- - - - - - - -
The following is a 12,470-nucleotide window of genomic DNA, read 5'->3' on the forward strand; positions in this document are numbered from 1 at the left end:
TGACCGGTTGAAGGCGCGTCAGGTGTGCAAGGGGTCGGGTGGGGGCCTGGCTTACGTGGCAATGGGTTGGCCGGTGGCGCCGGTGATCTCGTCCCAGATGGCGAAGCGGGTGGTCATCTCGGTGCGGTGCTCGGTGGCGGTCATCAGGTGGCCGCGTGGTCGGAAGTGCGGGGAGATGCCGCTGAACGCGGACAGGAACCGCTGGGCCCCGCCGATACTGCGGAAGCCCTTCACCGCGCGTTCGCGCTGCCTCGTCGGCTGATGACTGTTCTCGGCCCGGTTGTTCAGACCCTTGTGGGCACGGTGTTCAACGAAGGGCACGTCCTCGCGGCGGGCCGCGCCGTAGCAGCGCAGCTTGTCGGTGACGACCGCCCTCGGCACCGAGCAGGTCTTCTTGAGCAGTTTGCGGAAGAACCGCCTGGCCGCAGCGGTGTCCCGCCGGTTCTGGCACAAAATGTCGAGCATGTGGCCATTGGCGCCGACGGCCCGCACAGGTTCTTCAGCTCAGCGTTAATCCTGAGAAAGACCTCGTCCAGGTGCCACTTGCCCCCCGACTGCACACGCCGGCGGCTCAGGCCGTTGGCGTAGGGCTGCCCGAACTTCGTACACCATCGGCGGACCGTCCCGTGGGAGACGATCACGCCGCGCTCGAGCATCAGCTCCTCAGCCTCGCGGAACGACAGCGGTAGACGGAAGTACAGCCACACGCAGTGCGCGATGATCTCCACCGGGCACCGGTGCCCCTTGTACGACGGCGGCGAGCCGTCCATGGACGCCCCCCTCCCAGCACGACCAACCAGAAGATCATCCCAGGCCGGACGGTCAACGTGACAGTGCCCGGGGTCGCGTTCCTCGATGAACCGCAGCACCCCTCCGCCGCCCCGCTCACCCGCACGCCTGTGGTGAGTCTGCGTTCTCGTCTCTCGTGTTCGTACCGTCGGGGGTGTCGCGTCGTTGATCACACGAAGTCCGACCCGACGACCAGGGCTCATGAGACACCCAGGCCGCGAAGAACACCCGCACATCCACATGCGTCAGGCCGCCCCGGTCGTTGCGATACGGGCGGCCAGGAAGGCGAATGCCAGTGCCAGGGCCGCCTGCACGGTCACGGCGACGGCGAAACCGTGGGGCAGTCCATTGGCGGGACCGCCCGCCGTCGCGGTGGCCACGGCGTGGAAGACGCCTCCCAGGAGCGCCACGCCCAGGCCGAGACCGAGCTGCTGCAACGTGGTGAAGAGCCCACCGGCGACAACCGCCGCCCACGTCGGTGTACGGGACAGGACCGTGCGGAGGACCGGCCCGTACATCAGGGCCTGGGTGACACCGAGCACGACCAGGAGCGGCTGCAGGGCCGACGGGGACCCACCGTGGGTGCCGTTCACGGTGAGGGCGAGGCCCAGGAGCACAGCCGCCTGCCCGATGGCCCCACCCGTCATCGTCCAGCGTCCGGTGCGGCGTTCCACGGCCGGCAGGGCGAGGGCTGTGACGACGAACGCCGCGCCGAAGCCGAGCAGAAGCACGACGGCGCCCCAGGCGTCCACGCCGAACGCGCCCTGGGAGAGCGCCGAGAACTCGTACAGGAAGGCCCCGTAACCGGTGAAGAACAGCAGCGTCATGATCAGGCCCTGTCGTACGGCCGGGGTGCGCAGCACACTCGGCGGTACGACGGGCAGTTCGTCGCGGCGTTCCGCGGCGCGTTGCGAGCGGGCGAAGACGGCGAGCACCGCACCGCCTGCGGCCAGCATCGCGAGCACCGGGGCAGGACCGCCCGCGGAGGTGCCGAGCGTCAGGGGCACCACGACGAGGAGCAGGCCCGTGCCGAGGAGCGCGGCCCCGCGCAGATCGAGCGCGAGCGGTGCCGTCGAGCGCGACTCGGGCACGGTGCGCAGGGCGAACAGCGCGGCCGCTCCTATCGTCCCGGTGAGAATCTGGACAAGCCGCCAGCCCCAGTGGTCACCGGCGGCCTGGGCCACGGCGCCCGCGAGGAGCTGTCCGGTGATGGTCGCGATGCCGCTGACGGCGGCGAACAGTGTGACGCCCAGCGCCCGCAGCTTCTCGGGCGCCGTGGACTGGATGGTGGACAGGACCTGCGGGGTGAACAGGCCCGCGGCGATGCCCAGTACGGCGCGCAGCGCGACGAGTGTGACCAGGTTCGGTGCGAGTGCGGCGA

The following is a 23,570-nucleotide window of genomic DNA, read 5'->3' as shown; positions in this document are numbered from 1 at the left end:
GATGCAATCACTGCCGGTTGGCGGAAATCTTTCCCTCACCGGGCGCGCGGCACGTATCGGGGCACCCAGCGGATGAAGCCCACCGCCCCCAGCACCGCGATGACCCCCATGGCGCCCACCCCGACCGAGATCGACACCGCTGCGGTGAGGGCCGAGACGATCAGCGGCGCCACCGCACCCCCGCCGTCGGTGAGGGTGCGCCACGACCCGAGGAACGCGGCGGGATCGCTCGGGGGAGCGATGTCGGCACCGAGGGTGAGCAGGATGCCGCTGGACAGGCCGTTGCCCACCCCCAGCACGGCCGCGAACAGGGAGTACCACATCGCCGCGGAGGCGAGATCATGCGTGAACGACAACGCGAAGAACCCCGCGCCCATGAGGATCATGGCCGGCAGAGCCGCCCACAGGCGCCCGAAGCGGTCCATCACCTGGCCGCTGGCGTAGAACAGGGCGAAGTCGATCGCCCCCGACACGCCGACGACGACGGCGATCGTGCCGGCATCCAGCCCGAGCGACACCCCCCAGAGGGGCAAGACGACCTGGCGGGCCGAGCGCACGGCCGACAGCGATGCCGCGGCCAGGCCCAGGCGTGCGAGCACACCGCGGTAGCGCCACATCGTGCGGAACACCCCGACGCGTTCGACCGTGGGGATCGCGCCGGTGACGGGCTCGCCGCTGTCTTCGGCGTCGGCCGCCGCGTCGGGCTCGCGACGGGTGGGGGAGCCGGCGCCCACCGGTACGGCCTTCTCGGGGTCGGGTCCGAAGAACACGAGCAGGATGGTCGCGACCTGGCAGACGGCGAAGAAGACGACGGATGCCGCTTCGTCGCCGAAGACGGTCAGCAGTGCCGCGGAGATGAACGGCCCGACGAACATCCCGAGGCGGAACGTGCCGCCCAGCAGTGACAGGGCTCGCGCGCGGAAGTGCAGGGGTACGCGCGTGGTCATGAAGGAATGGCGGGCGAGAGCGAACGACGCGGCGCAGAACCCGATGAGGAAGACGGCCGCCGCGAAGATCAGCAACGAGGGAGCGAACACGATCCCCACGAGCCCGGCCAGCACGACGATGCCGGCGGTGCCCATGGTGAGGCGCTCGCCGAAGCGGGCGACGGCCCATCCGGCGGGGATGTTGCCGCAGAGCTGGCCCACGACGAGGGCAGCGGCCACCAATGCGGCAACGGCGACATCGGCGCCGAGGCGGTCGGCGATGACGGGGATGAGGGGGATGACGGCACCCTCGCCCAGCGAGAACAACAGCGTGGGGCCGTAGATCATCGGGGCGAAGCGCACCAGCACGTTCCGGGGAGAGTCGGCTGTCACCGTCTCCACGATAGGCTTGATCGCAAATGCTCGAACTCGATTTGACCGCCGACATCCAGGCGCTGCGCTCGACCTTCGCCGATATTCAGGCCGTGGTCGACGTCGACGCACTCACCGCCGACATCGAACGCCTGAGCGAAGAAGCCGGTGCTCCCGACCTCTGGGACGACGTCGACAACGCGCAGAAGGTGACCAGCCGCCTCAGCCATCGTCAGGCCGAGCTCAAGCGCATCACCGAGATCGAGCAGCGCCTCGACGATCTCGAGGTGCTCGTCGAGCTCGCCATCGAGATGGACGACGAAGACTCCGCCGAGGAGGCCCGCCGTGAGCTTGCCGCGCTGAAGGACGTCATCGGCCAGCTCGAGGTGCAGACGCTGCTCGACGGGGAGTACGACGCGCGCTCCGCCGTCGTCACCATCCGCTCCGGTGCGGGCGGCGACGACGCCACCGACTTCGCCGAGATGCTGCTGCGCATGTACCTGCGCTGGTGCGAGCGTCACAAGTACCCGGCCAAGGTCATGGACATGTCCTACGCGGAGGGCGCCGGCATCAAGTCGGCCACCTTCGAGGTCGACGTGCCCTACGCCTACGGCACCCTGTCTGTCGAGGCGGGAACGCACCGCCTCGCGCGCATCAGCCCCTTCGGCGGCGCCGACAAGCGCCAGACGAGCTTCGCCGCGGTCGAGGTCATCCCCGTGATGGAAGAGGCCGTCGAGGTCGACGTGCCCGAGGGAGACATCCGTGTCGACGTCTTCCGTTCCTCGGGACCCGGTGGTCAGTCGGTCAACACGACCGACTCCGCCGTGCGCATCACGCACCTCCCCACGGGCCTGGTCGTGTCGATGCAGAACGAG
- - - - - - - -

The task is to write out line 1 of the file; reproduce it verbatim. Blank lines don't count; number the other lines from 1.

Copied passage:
The following is a 12,470-nucleotide window of genomic DNA, read 5'->3' on the forward strand; positions in this document are numbered from 1 at the left end: